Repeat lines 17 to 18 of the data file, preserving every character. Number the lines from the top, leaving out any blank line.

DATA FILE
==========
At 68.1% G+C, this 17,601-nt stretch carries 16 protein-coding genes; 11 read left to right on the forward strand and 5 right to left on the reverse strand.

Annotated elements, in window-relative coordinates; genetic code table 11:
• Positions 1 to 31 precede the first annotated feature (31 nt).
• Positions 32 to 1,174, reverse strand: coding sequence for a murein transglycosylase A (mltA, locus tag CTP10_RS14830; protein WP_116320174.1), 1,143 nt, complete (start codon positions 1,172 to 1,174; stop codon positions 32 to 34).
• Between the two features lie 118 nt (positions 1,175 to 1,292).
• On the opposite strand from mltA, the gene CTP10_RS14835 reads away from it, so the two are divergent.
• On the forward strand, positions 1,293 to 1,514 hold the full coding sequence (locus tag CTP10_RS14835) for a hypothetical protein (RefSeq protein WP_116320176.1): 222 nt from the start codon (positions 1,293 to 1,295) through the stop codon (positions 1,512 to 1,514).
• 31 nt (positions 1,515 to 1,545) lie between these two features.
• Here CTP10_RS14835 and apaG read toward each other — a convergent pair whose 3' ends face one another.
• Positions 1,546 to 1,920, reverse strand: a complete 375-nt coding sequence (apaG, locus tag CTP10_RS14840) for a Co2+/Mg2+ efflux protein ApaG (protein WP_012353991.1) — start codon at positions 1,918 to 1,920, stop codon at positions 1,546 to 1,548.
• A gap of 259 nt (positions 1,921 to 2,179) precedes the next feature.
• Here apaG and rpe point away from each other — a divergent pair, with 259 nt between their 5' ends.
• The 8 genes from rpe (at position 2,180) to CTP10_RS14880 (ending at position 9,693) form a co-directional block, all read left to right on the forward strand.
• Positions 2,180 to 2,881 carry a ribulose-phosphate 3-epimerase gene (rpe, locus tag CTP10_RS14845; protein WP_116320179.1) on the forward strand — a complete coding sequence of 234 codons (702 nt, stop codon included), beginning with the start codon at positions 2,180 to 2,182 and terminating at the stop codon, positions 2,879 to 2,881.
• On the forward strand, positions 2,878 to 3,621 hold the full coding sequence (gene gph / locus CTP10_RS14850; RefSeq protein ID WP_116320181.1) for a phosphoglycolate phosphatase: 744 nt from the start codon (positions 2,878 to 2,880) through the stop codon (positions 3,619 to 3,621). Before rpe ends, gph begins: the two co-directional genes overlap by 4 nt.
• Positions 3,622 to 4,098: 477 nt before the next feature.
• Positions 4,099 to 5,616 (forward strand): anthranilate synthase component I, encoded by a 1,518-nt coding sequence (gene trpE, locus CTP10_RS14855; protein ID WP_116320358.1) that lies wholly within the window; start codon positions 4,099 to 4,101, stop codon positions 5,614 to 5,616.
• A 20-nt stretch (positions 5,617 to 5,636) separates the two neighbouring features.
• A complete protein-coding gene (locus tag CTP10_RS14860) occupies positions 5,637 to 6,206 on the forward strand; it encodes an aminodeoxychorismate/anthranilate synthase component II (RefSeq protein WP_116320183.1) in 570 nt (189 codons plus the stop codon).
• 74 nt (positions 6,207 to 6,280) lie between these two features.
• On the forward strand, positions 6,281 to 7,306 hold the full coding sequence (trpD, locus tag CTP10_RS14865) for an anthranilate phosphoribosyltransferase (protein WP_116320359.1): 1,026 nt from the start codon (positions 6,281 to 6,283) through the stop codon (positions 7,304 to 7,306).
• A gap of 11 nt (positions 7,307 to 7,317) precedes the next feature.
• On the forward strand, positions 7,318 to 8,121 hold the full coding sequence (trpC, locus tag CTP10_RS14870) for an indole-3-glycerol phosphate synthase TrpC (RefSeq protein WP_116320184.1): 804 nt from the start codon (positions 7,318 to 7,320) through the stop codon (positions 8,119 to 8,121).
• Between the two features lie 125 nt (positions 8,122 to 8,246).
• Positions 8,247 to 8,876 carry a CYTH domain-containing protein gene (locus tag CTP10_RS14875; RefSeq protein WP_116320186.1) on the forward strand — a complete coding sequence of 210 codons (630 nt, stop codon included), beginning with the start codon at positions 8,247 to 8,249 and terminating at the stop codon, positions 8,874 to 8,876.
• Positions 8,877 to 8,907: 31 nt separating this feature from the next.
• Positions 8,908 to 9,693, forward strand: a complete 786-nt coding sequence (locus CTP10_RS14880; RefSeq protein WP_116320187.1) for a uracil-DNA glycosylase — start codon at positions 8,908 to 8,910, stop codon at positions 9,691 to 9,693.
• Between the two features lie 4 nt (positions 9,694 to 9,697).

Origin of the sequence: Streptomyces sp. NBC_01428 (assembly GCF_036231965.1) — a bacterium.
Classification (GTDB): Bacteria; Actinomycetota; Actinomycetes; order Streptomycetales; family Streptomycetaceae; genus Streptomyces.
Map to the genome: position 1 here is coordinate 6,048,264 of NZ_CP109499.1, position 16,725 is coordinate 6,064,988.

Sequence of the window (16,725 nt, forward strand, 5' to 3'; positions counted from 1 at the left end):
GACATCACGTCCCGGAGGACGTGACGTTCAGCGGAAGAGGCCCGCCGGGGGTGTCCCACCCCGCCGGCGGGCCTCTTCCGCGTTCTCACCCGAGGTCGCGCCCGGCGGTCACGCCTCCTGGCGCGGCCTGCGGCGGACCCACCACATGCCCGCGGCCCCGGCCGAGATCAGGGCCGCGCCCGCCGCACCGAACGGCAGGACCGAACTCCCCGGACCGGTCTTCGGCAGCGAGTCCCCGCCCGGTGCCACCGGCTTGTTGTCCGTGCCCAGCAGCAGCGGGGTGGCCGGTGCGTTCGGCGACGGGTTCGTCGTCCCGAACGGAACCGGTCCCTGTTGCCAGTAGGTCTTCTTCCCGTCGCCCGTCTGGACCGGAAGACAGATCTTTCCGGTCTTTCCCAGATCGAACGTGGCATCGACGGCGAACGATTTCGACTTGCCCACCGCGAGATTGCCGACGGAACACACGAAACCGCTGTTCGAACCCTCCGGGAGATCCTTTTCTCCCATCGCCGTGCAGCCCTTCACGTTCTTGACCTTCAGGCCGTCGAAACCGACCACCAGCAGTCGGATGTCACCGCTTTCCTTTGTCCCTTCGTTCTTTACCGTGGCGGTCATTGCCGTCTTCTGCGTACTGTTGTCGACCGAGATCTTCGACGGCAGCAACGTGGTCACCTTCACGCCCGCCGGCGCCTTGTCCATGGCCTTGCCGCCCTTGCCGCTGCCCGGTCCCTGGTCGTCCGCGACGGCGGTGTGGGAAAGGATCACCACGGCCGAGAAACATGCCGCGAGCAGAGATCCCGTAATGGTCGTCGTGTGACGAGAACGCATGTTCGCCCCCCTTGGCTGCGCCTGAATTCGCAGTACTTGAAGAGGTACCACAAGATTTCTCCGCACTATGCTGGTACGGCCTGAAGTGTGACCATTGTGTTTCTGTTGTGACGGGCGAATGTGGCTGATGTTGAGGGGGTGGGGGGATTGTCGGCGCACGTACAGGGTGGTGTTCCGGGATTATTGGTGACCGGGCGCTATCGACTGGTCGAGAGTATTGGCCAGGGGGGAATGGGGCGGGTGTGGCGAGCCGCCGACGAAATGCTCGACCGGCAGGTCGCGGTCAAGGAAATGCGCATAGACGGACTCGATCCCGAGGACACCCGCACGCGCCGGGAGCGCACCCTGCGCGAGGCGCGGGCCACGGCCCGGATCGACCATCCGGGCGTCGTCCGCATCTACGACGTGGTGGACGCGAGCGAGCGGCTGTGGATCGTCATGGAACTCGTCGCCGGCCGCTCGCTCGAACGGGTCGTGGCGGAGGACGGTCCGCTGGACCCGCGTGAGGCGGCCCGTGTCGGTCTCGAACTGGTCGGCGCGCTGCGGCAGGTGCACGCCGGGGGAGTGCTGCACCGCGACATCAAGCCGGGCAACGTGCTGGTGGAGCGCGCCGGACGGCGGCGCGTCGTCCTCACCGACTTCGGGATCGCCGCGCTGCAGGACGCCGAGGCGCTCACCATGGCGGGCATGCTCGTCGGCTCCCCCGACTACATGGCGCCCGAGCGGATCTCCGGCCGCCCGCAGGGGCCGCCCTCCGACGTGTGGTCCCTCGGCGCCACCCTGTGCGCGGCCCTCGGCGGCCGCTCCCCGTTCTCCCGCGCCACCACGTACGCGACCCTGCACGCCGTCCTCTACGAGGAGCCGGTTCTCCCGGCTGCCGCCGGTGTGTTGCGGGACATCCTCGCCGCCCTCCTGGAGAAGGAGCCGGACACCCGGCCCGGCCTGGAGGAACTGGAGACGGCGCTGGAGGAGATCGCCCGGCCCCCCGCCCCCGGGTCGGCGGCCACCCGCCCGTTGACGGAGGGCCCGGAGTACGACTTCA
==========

• Positions 4,099 to 5,616 (forward strand): anthranilate synthase component I, encoded by a 1,518-nt coding sequence (gene trpE, locus CTP10_RS14855; protein ID WP_116320358.1) that lies wholly within the window; start codon positions 4,099 to 4,101, stop codon positions 5,614 to 5,616.
• A 20-nt stretch (positions 5,617 to 5,636) separates the two neighbouring features.